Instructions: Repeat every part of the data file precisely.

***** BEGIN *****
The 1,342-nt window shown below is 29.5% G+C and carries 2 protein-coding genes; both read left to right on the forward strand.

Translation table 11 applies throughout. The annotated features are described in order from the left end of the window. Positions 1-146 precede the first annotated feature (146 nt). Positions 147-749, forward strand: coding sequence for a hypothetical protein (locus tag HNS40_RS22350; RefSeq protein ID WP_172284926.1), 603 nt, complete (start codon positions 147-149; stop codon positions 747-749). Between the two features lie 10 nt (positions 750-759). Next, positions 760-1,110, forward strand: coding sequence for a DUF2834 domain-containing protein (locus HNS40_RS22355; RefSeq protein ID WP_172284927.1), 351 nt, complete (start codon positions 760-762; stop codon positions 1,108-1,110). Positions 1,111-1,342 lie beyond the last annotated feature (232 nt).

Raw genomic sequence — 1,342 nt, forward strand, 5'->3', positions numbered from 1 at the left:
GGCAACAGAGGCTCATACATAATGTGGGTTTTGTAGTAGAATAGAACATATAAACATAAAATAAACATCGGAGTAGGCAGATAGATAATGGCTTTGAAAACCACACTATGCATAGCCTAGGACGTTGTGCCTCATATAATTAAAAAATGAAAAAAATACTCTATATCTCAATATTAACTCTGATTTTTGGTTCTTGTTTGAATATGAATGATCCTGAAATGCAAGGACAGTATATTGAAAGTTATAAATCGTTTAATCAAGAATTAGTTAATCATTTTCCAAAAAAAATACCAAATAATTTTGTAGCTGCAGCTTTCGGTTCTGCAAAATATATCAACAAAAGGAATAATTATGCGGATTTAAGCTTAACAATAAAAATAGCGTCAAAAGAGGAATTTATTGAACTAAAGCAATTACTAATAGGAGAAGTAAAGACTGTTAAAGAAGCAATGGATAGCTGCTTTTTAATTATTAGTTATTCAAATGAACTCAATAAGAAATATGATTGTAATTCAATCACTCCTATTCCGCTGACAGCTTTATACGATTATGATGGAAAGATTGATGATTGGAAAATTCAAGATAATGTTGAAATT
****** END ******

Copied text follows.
The 1,342-nt window shown below is 29.5% G+C and carries 2 protein-coding genes; both read left to right on the forward strand.

Translation table 11 applies throughout. The annotated features are described in order from the left end of the window. Positions 1-146 precede the first annotated feature (146 nt). Positions 147-749, forward strand: coding sequence for a hypothetical protein (locus tag HNS40_RS22350; RefSeq protein ID WP_172284926.1), 603 nt, complete (start codon positions 147-149; stop codon positions 747-749). Between the two features lie 10 nt (positions 750-759). Next, positions 760-1,110, forward strand: coding sequence for a DUF2834 domain-containing protein (locus HNS40_RS22355; RefSeq protein ID WP_172284927.1), 351 nt, complete (start codon positions 760-762; stop codon positions 1,108-1,110). Positions 1,111-1,342 lie beyond the last annotated feature (232 nt).

Raw genomic sequence — 1,342 nt, forward strand, 5'->3', positions numbered from 1 at the left:
GGCAACAGAGGCTCATACATAATGTGGGTTTTGTAGTAGAATAGAACATATAAACATAAAATAAACATCGGAGTAGGCAGATAGATAATGGCTTTGAAAACCACACTATGCATAGCCTAGGACGTTGTGCCTCATATAATTAAAAAATGAAAAAAATACTCTATATCTCAATATTAACTCTGATTTTTGGTTCTTGTTTGAATATGAATGATCCTGAAATGCAAGGACAGTATATTGAAAGTTATAAATCGTTTAATCAAGAATTAGTTAATCATTTTCCAAAAAAAATACCAAATAATTTTGTAGCTGCAGCTTTCGGTTCTGCAAAATATATCAACAAAAGGAATAATTATGCGGATTTAAGCTTAACAATAAAAATAGCGTCAAAAGAGGAATTTATTGAACTAAAGCAATTACTAATAGGAGAAGTAAAGACTGTTAAAGAAGCAATGGATAGCTGCTTTTTAATTATTAGTTATTCAAATGAACTCAATAAGAAATATGATTGTAATTCAATCACTCCTATTCCGCTGACAGCTTTATACGATTATGATGGAAAGATTGATGATTGGAAAATTCAAGATAATGTTGAAATT